When ancient astronomers looked up to the skies, they found comfort in knowing that the stars and the planets would remain unchanging; they were anchored foundations that represented stability in the universe… but not for long.
You’re struggling on a difficult problem, trying to rack your brains around how to approach it. However, every path you try leads to a dead-end, leaving you shaking your fists in frustration. Casting your attention elsewhere, you notice a flock of birds flying past outside your window. Suddenly, for no apparent reason, the solution strikes you and you want to cry out in joy. But what word could possibly fit the occasion?
Yanhao strides into the classroom, wielding a half-full (optimism ftw) plastic bottle of water by the neck. Positioning himself at the front of the room, he takes up a stance of utter concentration and determination, eyes directly pointedly at a spot on the front desk. With a single intake of breath, the room falls into silence as it anticipates the magnitude of the feat it is about to witness. The teacher clasps cupped hands over their mouth, barely stifling a shocked gasp. As Yanhao shuts his eyes, one singular bead of sweat trickles down the length of his neck. In one fell swoop of his arm, he chucks the bottle up into the air. It pirouettes, landing elegantly on its base with barely a wobble. The silence explodes into madness.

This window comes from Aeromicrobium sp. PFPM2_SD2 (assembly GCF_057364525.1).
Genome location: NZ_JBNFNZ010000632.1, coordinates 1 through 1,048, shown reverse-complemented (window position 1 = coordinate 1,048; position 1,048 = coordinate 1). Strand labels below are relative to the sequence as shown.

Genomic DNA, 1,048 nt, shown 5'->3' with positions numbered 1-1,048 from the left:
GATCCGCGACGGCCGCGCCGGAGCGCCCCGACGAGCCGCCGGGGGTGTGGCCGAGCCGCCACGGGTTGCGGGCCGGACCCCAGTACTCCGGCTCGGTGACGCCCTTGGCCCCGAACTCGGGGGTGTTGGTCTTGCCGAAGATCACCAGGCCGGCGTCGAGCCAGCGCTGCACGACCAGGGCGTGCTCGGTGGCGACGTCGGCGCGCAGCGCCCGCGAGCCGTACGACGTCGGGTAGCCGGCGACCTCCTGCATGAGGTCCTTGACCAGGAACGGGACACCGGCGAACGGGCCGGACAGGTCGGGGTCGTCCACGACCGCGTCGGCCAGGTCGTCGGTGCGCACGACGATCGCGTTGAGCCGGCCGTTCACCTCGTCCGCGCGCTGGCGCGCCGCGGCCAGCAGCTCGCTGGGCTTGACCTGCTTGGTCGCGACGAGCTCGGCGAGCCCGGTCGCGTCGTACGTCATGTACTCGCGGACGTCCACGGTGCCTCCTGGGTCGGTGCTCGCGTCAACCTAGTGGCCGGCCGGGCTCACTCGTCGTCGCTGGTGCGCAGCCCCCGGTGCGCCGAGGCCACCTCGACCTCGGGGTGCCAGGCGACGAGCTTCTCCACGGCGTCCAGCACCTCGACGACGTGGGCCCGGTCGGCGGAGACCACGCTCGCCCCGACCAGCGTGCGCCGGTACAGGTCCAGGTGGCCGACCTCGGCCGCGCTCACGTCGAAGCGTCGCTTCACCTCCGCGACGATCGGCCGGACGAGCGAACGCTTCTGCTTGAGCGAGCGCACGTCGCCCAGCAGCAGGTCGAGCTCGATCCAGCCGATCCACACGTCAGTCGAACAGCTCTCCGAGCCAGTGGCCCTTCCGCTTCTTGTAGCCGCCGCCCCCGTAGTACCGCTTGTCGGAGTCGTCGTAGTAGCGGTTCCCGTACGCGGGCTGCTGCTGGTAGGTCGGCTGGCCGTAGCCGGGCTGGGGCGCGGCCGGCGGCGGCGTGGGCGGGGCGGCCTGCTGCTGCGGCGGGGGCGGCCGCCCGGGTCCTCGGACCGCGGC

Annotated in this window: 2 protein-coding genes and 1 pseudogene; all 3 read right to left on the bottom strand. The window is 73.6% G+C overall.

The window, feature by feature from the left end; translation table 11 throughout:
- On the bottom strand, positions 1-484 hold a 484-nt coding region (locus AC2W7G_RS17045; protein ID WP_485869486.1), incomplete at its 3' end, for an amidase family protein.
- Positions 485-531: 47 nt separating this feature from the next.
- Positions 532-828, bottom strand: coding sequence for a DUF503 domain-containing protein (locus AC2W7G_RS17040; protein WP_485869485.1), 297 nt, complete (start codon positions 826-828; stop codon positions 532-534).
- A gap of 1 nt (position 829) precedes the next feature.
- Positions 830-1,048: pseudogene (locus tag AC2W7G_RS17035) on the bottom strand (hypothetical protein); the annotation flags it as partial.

Of course, this was only attempt #1003.
The world seems to be getting a smaller and smaller as transport becomes more and more efficient. Although a plane could take us to the other side of the world in under forty-eight hours, the cost is the main deterrent. As a physicist I am obliged to think of other options (however theoretical).